Central and Eastern European migrants’ experiences of mental health services in the UK: A qualitative study post-Brexit

Estefanía Peñuela-O′brien, Ming Wai Wan, Katherine Berry, Dawn Edge

Research output: Contribution to journalArticlepeer-review


Central and Eastern European (CEE) migrants are a large minority group in the UK who are vulnerable to experiencing mental health problems. However, due to their shared ‘whiteness’ with the majority population, health service disparities may be overlooked. This is the first study exploring CEE-born people’s experiences of mental health services post-Brexit.

Thirteen CEE migrants who had received mental health services in the UK were interviewed and data was thematically analysed.

Barriers and facilitators to engagement reflected: 1) attitudes towards help-seeking; 2) cultural in/visibility; and 3) professional-service user communication. Some barriers were unique to the CEE community and not shared by other minority groups, such as the ‘invisibility’ of ethnic identity and this framed the way participants navigated interactions with services.

Cultural differences and mental health stigma were reported to influence understanding of mental health, attitudes to help-seeking, and experiences of services. Flexible ethnic identity and majority group “passing” could conceal inequalities in healthcare.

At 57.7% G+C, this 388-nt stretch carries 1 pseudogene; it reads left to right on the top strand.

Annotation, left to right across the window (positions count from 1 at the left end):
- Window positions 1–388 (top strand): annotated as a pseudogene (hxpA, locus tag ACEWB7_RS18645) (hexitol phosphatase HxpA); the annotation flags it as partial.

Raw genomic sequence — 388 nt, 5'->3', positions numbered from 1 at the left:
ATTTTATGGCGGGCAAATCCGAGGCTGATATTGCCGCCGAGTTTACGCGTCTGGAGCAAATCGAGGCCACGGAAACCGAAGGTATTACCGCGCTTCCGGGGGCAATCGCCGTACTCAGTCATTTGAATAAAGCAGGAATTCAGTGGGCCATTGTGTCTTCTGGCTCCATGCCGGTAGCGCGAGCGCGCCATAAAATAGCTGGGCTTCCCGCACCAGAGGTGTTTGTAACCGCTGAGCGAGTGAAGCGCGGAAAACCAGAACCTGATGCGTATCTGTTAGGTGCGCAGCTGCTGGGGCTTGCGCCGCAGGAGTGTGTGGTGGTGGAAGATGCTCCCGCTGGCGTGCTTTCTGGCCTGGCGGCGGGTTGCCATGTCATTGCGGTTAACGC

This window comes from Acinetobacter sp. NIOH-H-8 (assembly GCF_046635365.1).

Practice implications
The need for culturally informed approaches, professional upskilling, strengthened inter-agency working, and collaboration with CEE communities. The need to build on pre-existing strengths, for self-directed and self-care activities, for appropriate pacing and confidentiality discussions, and the use of web-based resources.
Original languageEnglish
Article number107562
JournalPatient education and counseling
Early online date4 Nov 2022
Publication statusE-pub ahead of print - 4 Nov 2022


  • Migrants
  • Mental health
  • Mental health services
  • Central and Eastern European
  • United Kingdom
  • Cultural
  • Stigma


Dive into the research topics of 'Central and Eastern European migrants’ experiences of mental health services in the UK: A qualitative study post-Brexit'. Together they form a unique fingerprint.

Cite this